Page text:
Along those same lines – I humbly submit that Health 2.0 works well – right up until Health 3.0 and Health 4.0 – at which point it really does begin to look and sound a bit dated – no? I don’t know the original intent – but the application of n.n (both Web and Health) is really an extension of software versioning which started long before the interwebs (e.g.: I know versioning started before Windows 1.0 – but that was released in November, 1985). http://bit.ly/mzfMdF

    I also don’t know if Health 3.0 will gain any traction (let alone 4.0), but there’s at least one fairly detailed description of Health 1.0, 2.0, 3.0 and 4.0 – which seems to have sprung up (in of all places) at the Health 2.0 Unconference NL in Amsterdam (circa 2008). http://bit.ly/k7EAn8

    My assumption has always been (perhaps incorrectly?) that Health 2.0 was coined from Web 2.0. As the Web itself moves to 3.0 (a component of Tim Berners-Lee “Semantic Web” vision from 1999), and other names begin to take hold (mHealth to replace Telehealth/Telemedicine … maybe/hopefully?), perhaps this is a good time to consider a new moniker for being “simply the next thing in health technology.”

    In the spirit of Health 2.0’s history – and in recognition of its evolving future (not to mention global interest and participation), maybe this could be a crowdsourced activity (with token prize) to be revealed (and awarded) at the annual conference this fall? Would gHealth work? It definitely trumps mHealth alphabetically ;-) Health 2.0 has and does work really well today – but is it truly representative of the future – and isn’t that the larger issue? For an industry that’s often mired in the past – maybe a periodic refresh is just healthy ? ;-)

    ———————-
    Tele = a prefix that means “at a distant”
    Telephone
    Television
    Telemetry
    Teletherapy
    Telemedicine
    Telehealth
    Telepathy
    Telegraph

  2. Matthew Holt says:

    Dan–that 1.0, 2.0. 3.0, 4.0 was dream up by my then intern Jen McCabe (now famous for being on Twitter all the time and iMoveYou)…she was soundly spanked for it :)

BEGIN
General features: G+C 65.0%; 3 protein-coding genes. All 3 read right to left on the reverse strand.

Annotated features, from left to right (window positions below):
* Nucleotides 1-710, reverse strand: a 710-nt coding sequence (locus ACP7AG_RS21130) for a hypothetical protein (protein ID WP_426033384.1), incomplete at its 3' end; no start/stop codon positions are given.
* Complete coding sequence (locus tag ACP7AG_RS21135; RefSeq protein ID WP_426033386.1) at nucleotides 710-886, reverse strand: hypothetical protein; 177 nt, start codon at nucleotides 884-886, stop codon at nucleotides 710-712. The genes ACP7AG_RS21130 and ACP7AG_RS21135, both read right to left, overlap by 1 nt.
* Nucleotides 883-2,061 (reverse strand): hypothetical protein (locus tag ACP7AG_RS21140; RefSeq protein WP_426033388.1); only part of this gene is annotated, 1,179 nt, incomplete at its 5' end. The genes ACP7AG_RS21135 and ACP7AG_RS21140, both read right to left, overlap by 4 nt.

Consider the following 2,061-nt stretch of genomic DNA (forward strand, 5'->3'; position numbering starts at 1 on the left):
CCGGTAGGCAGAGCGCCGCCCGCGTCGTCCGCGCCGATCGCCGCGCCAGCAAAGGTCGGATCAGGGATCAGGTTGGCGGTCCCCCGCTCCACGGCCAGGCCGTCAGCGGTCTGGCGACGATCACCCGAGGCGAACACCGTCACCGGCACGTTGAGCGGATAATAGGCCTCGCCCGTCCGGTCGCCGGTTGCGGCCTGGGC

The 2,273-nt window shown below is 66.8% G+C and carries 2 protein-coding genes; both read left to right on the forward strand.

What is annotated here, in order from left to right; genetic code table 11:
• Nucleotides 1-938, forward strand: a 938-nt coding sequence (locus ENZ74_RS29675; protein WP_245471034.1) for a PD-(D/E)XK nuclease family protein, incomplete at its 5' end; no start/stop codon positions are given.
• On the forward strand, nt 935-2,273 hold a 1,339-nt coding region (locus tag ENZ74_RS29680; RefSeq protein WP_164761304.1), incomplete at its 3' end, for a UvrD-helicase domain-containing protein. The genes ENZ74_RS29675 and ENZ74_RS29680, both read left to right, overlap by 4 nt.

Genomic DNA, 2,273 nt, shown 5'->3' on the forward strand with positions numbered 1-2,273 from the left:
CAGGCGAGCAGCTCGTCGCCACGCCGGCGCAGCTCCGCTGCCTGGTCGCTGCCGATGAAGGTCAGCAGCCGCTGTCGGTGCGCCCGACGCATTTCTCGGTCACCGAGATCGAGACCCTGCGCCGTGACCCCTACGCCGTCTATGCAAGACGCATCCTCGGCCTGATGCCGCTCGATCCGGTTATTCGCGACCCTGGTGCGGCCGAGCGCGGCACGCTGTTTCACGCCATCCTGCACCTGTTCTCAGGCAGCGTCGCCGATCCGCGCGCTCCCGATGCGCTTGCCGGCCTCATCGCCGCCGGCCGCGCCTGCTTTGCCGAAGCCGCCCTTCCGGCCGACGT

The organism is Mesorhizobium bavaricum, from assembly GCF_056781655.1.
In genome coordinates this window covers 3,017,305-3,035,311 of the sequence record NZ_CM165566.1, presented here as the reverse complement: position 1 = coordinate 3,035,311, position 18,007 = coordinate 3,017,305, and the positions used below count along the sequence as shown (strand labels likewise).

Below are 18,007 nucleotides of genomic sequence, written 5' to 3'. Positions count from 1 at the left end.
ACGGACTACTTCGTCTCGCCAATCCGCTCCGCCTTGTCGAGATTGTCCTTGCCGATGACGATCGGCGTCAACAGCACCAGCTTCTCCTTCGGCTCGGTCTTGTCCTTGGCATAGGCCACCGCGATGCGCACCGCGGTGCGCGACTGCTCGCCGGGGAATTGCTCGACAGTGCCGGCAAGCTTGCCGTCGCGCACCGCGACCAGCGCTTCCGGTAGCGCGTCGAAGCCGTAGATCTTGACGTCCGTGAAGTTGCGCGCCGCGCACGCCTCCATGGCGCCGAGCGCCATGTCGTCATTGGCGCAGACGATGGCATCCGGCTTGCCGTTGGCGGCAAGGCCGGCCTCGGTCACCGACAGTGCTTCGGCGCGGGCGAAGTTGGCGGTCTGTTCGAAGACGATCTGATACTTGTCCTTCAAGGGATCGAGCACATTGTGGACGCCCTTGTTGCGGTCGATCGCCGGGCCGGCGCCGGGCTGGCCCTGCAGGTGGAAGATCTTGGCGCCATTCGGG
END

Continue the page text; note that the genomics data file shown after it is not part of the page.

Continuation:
There is no 3.0. Tim O’Reilly called the evolution of his idea Websquared, but we think that Health 2.0 is just the next thing whatever it is, and you’ll note that Tim just keeps his conference with the same name even thought the topic has markedly changed.

    My objection to mHealth is not the name–(well it is) but it’s the supposition that the mobile nature of the device should be a separate type of delivery and strategy–when instead we need (and are slowly getting) a connected and contextual information and transaction ecosystem for health care.

  3. I agree w/ Matthew. I would suggest that good strategy needs to have sub-strategies or tactics and mhealth could be viewed as such and really feels more like a critical component of the HOW and not the WHAT. Otherwise you fall in to the danger of siloed & non-integrated approaches which will not optimize care coordination…

  4. Dan Munro says:

    Different Tim. The reference wasn’t O’Reilly – it was Berners-Lee who envisioned the semantic web back in 1999.

    Strictly from a software development point of view – the new reality is to develop for mobile first – web/desktop second. That’s a big shift – both in terms of strategy and tactic.